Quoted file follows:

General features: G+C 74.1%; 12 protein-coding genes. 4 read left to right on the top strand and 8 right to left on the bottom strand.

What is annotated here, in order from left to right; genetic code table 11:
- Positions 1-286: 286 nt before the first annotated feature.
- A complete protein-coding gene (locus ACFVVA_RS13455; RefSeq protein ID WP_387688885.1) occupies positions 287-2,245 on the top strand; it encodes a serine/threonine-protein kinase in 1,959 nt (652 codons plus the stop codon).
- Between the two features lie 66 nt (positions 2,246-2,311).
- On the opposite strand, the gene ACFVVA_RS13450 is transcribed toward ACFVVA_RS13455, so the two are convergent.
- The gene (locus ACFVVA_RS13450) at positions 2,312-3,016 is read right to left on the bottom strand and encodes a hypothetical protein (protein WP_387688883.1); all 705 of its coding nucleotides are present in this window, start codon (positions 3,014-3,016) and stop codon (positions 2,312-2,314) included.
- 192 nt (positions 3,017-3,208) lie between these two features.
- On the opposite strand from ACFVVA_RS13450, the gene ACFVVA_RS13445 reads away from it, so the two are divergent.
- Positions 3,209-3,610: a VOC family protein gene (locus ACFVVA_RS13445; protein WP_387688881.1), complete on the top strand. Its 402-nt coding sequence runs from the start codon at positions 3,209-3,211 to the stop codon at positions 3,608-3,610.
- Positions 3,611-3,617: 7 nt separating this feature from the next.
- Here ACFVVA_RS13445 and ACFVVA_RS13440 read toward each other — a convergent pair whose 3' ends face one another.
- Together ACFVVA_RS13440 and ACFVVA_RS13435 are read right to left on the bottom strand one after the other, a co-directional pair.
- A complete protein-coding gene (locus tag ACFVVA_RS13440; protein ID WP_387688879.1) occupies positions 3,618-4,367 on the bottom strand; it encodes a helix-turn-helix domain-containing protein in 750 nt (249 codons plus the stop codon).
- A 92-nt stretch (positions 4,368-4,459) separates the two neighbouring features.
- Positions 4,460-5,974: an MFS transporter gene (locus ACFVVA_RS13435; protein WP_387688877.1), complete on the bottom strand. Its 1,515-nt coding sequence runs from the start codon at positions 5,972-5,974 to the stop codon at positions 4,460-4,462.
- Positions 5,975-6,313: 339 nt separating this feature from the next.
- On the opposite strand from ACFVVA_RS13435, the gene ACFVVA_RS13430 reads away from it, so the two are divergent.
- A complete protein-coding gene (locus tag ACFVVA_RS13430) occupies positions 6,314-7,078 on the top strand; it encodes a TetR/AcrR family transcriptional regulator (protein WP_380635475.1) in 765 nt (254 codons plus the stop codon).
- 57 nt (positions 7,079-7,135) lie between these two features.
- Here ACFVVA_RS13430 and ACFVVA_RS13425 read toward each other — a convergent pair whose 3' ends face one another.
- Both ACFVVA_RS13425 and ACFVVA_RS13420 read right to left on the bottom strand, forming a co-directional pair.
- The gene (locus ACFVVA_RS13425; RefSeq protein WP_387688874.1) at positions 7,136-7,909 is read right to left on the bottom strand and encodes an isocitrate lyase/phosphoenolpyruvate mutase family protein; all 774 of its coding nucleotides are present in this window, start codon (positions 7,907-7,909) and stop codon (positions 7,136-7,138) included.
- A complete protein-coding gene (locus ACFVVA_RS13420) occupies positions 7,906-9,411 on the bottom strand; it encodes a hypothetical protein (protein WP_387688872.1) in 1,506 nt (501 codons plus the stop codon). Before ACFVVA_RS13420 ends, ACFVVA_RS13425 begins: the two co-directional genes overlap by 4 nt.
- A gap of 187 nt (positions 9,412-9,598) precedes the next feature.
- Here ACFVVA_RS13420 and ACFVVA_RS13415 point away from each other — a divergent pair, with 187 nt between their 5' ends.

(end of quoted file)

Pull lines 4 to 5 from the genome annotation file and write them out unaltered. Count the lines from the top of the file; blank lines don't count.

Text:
- A complete protein-coding gene (locus ACFVVA_RS13455; RefSeq protein ID WP_387688885.1) occupies positions 287-2,245 on the top strand; it encodes a serine/threonine-protein kinase in 1,959 nt (652 codons plus the stop codon).
- Between the two features lie 66 nt (positions 2,246-2,311).